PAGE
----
Career pathways.


All students within Nevada in grades 9-12 can access online career pathway courses through NVLA.

  • A sequenced progression of high-quality, rigorous courses in 9 high-demand career pathways in Health Science, Information Technology and Business Management.
  • The opportunity to earn industry-recognized certifications, such as Certified Nursing Assistant (CNA), Certified Pharmacy Technician (CPhT), Microsoft® Office, National Occupational Competency Testing Institute (NOCTI), and many others.

Students can blaze a path to the new worlds after graduation with career training and certifications through our comprehensive online solutions.

Career Pathway courses are tuition-free to full-time NVLA students.
The cost for CCSD students is $75 per semester.
Students who are not enrolled in CCSD have a cost of $250 per semester.

NVLA Career Pathway courses do not earn CTE college credit or CTE certification.

All Health Science tracks have the same starting sequence of courses:

    • Year 1: Health Science II
    • Year 2: Principles of Anatomy & Physiology Honors

Year 3 courses will be available 2018-19

Pharmacy Technician

    • Year 3: Pharmacy Practice

Nursing Assistant

    • Year 3: Nursing Assistant Honors

Dental Assistant

    • Year 3: Dental Science I

Medical Assistant

    • Year 3: Medical Assisting
Computer Science / Programming

    • Year 1: Computer Science I
    • Year 2: Computer Science II
    • Year 3: Computer Science III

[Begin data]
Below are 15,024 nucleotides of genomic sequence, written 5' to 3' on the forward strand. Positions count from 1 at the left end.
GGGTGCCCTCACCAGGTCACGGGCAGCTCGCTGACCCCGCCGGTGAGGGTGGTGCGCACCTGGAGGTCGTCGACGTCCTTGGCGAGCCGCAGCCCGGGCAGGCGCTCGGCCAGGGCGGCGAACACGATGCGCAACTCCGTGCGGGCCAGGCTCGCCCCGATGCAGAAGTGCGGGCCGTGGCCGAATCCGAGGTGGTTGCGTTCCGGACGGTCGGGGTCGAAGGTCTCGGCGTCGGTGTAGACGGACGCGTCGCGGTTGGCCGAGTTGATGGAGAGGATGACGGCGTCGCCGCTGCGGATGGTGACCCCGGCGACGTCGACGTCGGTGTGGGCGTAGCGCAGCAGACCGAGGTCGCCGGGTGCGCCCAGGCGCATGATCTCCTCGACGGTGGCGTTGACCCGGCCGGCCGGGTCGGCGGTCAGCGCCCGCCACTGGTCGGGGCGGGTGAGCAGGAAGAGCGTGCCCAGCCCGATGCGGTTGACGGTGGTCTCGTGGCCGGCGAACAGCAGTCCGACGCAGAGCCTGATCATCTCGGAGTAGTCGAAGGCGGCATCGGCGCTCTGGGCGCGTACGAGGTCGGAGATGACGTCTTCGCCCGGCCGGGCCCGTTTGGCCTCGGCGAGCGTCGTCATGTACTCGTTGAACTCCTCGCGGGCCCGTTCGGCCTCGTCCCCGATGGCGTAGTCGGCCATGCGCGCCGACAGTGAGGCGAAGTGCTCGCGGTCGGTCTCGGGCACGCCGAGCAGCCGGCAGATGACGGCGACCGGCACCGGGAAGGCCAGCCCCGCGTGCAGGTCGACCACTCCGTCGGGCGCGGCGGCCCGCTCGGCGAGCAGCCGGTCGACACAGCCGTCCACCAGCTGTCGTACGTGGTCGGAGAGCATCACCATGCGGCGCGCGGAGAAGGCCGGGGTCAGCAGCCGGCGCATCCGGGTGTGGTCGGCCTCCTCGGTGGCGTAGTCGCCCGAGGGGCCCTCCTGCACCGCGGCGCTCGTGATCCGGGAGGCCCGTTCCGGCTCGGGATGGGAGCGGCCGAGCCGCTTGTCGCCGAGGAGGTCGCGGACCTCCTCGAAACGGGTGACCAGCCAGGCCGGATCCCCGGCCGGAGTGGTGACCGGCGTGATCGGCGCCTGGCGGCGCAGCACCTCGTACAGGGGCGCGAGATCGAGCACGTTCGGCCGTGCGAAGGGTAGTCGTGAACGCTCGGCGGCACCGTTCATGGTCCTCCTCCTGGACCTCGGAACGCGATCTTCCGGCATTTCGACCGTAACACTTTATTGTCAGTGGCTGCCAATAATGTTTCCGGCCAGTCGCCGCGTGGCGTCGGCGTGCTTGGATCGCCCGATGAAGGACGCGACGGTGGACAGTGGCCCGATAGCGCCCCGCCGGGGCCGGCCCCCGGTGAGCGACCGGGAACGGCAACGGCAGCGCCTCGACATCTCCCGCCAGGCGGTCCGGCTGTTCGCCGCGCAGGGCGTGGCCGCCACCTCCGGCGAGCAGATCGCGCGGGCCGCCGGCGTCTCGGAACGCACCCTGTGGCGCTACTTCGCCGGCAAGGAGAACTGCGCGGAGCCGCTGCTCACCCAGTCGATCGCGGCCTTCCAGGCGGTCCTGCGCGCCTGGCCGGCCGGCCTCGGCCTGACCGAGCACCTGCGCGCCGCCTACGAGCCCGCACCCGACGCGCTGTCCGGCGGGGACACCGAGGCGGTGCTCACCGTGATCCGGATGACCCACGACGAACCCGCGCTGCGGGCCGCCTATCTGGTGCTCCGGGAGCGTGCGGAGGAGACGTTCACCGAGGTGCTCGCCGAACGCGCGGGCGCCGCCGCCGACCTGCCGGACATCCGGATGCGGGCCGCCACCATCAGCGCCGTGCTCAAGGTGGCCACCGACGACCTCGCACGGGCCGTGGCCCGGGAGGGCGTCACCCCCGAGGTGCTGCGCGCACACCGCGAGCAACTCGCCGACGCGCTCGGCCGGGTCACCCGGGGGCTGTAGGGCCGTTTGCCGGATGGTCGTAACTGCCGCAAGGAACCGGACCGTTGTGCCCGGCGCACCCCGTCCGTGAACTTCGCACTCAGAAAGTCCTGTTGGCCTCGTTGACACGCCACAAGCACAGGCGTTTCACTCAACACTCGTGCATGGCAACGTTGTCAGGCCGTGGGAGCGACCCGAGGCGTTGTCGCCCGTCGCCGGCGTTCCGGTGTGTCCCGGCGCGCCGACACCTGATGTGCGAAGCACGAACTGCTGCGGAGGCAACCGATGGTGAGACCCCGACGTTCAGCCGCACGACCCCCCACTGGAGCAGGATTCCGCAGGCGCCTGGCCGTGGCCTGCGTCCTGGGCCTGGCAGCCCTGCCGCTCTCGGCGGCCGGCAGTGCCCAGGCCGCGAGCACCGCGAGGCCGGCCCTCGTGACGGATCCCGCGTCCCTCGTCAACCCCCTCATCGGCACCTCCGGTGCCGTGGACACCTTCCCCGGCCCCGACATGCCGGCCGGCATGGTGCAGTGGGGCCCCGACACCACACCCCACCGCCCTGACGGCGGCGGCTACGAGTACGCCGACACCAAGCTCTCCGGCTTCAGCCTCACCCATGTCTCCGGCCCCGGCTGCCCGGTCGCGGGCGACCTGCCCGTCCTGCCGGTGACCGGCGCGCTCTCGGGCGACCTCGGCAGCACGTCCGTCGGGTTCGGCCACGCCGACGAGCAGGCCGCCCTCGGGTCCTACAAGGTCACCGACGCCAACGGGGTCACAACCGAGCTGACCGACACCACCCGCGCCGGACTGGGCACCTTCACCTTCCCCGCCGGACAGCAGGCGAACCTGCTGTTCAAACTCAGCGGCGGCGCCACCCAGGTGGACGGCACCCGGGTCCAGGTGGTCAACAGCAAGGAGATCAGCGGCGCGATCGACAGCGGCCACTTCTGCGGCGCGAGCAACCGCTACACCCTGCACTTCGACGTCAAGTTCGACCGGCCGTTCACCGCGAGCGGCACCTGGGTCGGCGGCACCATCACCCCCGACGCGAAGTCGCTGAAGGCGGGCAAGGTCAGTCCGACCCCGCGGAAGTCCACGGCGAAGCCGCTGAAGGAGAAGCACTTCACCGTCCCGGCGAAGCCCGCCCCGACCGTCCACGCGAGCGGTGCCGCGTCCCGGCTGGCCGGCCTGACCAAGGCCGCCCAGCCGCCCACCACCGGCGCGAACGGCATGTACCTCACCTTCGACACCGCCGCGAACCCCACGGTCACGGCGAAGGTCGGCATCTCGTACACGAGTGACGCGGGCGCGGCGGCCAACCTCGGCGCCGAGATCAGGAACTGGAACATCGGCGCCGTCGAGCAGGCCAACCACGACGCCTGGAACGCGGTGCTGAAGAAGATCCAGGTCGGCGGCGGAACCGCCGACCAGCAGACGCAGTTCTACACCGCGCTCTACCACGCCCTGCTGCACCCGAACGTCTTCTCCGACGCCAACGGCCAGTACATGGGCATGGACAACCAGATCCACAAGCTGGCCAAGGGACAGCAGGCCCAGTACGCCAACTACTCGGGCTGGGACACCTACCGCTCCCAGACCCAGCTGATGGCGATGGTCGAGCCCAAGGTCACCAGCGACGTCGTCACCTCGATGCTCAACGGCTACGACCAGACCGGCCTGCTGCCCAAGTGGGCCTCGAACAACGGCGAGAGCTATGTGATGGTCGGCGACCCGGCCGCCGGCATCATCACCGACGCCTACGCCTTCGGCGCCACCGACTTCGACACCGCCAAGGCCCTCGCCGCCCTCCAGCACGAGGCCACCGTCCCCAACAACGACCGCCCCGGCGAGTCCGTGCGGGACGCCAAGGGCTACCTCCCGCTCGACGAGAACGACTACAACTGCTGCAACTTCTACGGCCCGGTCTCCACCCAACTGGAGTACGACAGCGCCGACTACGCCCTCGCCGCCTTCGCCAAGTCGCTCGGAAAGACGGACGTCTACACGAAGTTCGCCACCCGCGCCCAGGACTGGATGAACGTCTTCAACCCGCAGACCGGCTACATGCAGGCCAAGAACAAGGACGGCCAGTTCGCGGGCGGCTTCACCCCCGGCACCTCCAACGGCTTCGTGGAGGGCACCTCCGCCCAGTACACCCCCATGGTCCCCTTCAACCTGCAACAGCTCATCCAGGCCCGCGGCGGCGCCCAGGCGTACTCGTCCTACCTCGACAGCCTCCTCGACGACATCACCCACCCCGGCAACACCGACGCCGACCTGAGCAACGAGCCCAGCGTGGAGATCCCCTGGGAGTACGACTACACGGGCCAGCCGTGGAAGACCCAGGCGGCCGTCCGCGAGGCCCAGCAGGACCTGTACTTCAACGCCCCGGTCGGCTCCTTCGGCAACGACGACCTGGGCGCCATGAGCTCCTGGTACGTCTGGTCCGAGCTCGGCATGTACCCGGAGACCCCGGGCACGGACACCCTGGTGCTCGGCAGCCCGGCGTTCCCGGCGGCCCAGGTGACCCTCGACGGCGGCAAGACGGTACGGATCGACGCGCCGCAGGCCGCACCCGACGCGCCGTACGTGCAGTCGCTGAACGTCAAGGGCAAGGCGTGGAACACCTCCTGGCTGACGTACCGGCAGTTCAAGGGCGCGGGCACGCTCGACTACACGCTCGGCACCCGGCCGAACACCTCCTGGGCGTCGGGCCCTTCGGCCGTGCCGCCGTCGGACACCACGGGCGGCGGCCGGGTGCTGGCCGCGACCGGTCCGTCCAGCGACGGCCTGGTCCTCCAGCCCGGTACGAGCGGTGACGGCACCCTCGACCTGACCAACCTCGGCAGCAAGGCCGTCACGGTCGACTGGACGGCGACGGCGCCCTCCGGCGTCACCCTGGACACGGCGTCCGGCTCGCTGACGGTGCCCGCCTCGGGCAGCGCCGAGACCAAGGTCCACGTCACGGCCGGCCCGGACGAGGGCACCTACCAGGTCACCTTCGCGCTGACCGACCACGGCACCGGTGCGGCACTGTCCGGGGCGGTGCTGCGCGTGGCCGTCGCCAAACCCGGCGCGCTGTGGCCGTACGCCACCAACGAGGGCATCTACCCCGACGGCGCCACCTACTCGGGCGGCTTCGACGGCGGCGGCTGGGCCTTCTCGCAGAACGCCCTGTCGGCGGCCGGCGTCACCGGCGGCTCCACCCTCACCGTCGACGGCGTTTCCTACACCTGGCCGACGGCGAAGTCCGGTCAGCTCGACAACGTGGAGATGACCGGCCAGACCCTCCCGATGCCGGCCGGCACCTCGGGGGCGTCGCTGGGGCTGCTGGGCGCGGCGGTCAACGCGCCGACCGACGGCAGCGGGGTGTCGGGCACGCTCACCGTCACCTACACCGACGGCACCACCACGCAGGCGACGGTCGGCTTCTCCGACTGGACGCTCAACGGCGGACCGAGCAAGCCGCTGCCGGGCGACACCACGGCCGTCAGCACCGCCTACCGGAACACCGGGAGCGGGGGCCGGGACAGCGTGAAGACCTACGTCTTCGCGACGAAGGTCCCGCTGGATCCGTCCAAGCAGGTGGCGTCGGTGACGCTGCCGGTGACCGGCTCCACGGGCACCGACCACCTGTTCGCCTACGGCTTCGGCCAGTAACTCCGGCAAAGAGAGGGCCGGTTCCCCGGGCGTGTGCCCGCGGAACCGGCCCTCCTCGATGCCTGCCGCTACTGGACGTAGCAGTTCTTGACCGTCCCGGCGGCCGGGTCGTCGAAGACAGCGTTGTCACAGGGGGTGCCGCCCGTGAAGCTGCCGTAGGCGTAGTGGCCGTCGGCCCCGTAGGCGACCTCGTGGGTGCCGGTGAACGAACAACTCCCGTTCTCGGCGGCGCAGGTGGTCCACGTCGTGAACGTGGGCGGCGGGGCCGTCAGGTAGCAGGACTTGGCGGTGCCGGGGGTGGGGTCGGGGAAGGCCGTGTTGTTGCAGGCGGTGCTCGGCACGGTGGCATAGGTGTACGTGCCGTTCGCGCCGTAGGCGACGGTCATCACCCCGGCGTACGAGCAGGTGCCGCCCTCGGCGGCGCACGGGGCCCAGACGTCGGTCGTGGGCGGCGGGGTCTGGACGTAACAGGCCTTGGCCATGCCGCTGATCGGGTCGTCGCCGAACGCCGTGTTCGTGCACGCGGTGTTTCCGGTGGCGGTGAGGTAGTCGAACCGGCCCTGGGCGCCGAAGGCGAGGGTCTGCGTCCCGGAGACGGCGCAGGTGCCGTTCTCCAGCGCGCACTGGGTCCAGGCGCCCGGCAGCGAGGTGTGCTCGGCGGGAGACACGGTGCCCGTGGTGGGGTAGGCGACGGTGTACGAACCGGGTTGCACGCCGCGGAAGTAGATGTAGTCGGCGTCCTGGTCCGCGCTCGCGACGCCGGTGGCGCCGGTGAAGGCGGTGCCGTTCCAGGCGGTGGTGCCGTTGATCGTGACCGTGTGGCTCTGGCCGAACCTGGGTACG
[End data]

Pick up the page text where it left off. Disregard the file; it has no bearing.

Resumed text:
Graphic Design

    • Year 1: Graphic Design I
    • Year 2: Graphic Design II
    • Year 3: Graphic Design III

Digital Game Development

    • Year 1: Graphic Design I
    • Year 2: Digital Game Development I
    • Year 3: Digital Game Development II
Accounting

    • Year 1: Principles of Business and Marketing
    • Year 2: Accounting and Finance I
    • Year 3: Accounting and Finance II

Administrative Support

    • Year 1: Principles of Business and Marketing
    • Year 2: Business Software Applications
    • Year 3: Business Computer Applications

Courses are hosted online in the Canvas Learning Management System. Instruction is conducted online within Canvas and using other tools that facilitate student-teacher interaction including web conferencing, phone calls, text messaging, and email. Courses include instruction, quizzes, assignments, and formative and summative assessments. All courses are taught by teachers licensed in Nevada who work closely with students to support their individual learning needs.


Some Telling Statistics on Career Technical Education

In an ASCD Policy Priorities article, Barbara Michelman presents statistics that put career technical education (CTE) in perspective:

    • Percent of U.S. high-school seniors prepared for college math and reading – 37%
    • Percent in a college prep program with rigorous CTE who are college ready- 80%
    • Average high-school graduation rate for students concentrating in CTE – 93%
    • Percent of dropouts who said that relevant, real-world learning would have kept them in high school – 81%
    • Number of U.S. high-school students currently in CTE classes – 11 million
    • Percent of manufacturers who report that talent shortages will affect their ability to meet customer demand – 80%
    • Number of manufacturing jobs currently open – 315,000
    • Number of trade, transportation, and utilities sector jobs currently open – 1,019,000
    • Number of job openings predicted by 2020 – 55 million
    • Percent of STEM jobs open to workers with less than a bachelorís degree – 50%
    • Percent of those jobs that will require some college or a 2-year associateís degree – 30%
    • Percent of people with less than an associate’s degree, including licenses and certificates, who earn more than the average bachelor’s degree recipient – 27%
    • Graduates with a technical or applied science associate’s degree out-earn their peers with a bachelor’s degree by $2,000-$11,000

Career Technical Education: Pathways Toward Postsecondary Success by Barbara Michelman in ASCD Policy Priorities, Spring 2017 (Vol. 23, #1, p. 1-7)